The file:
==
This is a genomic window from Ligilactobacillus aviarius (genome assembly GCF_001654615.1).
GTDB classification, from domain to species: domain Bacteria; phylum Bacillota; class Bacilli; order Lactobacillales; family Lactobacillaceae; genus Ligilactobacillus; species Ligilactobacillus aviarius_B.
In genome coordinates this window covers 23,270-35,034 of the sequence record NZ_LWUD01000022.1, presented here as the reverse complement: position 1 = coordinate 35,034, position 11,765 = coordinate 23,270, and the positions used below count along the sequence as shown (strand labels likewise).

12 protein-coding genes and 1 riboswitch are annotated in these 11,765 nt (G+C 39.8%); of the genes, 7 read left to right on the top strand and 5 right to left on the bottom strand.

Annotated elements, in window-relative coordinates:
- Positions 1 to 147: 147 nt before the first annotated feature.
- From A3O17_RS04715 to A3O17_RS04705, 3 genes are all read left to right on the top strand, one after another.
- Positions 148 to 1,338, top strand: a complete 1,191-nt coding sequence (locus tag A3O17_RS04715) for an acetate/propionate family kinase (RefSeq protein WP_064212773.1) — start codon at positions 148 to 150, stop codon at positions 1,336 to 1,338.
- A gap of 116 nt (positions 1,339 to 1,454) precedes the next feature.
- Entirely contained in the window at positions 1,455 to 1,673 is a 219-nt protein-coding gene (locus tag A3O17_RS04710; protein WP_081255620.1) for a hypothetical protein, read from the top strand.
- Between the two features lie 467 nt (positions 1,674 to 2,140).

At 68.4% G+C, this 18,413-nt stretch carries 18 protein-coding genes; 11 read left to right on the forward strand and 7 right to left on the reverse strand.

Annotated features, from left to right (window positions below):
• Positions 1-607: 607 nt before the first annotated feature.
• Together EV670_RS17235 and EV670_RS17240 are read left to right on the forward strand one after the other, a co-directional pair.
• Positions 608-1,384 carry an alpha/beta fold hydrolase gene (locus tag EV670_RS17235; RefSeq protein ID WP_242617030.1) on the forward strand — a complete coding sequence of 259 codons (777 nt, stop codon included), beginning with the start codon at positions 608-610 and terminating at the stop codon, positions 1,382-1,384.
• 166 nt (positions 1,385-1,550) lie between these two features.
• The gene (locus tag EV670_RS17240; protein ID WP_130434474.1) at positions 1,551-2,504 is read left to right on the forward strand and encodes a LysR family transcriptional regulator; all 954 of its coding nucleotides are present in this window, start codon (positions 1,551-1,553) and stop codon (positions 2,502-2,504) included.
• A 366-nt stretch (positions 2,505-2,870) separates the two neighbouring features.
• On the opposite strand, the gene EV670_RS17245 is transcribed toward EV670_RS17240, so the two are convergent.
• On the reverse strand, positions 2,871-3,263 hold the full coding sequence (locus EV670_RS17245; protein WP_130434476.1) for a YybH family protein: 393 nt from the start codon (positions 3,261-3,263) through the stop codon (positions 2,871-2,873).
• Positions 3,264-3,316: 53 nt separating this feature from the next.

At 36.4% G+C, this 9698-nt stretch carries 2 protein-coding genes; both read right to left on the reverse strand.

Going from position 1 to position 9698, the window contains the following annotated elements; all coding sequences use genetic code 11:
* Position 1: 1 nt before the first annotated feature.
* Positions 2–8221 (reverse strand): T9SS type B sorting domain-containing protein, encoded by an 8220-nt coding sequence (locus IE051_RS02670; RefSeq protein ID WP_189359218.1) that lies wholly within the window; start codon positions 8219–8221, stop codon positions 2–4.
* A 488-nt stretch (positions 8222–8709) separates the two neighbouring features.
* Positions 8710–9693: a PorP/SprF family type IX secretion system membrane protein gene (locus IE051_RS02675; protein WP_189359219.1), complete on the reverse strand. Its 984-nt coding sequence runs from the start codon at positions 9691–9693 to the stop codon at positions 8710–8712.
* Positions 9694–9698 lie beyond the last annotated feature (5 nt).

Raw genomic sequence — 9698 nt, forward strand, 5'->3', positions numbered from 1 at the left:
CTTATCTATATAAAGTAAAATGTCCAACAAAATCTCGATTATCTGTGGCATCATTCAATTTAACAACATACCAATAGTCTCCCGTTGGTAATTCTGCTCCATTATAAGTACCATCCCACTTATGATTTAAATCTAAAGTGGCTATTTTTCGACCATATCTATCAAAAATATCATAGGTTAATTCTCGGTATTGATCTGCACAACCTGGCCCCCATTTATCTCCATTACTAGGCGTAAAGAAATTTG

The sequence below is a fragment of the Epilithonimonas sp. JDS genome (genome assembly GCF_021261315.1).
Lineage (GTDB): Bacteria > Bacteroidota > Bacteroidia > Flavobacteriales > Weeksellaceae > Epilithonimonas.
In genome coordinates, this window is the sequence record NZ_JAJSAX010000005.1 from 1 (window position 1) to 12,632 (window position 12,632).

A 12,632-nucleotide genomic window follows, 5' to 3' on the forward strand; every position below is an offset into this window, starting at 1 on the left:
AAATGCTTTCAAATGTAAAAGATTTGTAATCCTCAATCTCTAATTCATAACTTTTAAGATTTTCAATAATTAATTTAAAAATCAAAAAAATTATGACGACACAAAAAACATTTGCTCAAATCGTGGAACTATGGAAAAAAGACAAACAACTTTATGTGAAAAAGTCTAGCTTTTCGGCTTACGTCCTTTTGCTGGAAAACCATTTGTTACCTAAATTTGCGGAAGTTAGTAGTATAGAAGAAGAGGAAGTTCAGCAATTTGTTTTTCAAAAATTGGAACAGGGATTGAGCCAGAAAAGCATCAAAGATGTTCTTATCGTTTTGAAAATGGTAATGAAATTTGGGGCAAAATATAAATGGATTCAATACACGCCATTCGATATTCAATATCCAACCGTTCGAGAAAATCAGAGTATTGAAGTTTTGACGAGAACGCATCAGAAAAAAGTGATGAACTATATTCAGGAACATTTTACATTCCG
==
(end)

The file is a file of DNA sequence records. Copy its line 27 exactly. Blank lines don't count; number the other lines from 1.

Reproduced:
* A 488-nt stretch (positions 8222–8709) separates the two neighbouring features.